I'm the first to admit that I'm a philistine, especially when it comes to the greats of literature. In fact, the first time I was called a philistine, I was in 1st year at university, and I thought that "Philistine" was a country in the Middle East!
Even worse, I was in 2nd year at university when I discovered that the Heathcliff in Wuthering Heights was not actually a cat! And there was me thinking that poor Cathy got lost on the moors trying to find her cat, as she roamed through the mists calling, "Heathcliff! Heathcliff!" Sure wasn't that what Kate Bush was telling us when she sang, "It's me, I'm Cathy, I've come home. So co-wo-wo-wold, its' me..." Cathy'd found the cat and was knocking on the window looking to come in from the cold... Right? Wrong!
As I writer now, is it a dumb move for me to to admit this? Maybe, but the truth of the matter is this, I'd rather have Steven King over Shakespeare any day of the week. Likewise, I was so bored by Hemmingway's Old Man and the Sea that just a few pages in, I started to read just one sentence per page, got to the end and still knew what had happened.
In school, we had to read Thomas Hardy's The Woodlanders. God was that excruciating! The whole selling of her hair bit... Jeez... I nearly had to buy a wig myself, the experience had me pulling my hair out!
But I did enjoy Tess of the D'Urbervilles. I read it by myself, at my own pace and didn't pick apart every sentence. Perhaps that was what made English Literature so miserable for me - being told what to infer from the words before me, though in fairness, it didn't take away from my enthusiasm for Oscar Wilde's Importance of being Earnest. Maybe some things are just too good to be destroyed by such microscopic examination.
As we waded through Frost and Heaney's poems, I though it would have been fun to do the same thing with the lyrics of the compensatory music classics of that time - Meat Loaf's Bat Out Hell, Queen's Bohemian Rapsidy, anything... anything at all by Pink Floyd! Wasn't that poetry too?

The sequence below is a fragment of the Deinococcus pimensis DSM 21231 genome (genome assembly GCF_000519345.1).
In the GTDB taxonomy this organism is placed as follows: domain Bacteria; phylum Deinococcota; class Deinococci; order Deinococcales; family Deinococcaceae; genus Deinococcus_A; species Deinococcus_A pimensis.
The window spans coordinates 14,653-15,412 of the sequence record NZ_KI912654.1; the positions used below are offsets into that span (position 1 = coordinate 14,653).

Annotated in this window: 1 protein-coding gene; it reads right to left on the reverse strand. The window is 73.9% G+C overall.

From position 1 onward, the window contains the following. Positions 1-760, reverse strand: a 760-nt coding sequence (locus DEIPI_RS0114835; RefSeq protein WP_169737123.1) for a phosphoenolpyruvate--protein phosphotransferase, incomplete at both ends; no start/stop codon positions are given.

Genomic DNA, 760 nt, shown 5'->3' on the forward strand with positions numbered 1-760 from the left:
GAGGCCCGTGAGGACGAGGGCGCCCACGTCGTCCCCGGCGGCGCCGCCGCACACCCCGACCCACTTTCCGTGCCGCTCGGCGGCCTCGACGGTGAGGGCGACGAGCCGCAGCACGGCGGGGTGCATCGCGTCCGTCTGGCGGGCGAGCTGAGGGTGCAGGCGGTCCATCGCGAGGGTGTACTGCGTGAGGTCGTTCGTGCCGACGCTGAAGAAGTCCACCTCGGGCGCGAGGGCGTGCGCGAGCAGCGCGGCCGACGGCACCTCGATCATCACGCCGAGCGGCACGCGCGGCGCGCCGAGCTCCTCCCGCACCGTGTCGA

English Literature as a subject in school was compulsory and tedious. I scraped through Lit with a C. I was a literary lout, an uncultured clodhopper, a scholarly slob! Science was my thing.
So it is with some irony that I look at my life now and wonder how I got to this point...
I'm still a scientist... I even work part-time as a scientist, doing biology fieldwork with a fabulous conservation team at Creekside Science. I love working with them so much, I'd nearly do it for free (shhhh! don't tell them that) and in fact, in the past I have done!
And I'm a writer. Can a person be both creative and a Scientist? When I was at school we sure weren't encouraged in that direction.
I write because I love it too - most of the time - and because I'm lucky to have a huge amount of support from family and friends. It is highly unlikely that conservation work or writing will ever make me rich - at least not in coinage but as a lifestyle, yes - I'm a gazillionaire.
This week, as I sat in the "lunchroom" at work - a rock on Coyote Ridge, overlooking green valleys, with a morning of baby-butterfly counting under my belt, chatting with my co-workers about my Science Fiction Novel I'm writing, I realized that this is one of those moments - a culmination of all the parts of life poured into one pot, stirred and left to simmer.
Writing has always been a part of my make-up, just as much as science. I'm now writing a regular monthly column for Girl Who Reads, and my posts will all be about how "ordinary" folk can be writers too - if you have the write stuff! My first post explored my own experience of figuring out that I wanted to be a writer...
Now, if I can just figure out how to make money being a traveling-writing-conservation scientist, I'd be able to afford to feed Ninja - the mutant teenage Rottweiler that's going to be staying here for the next few months....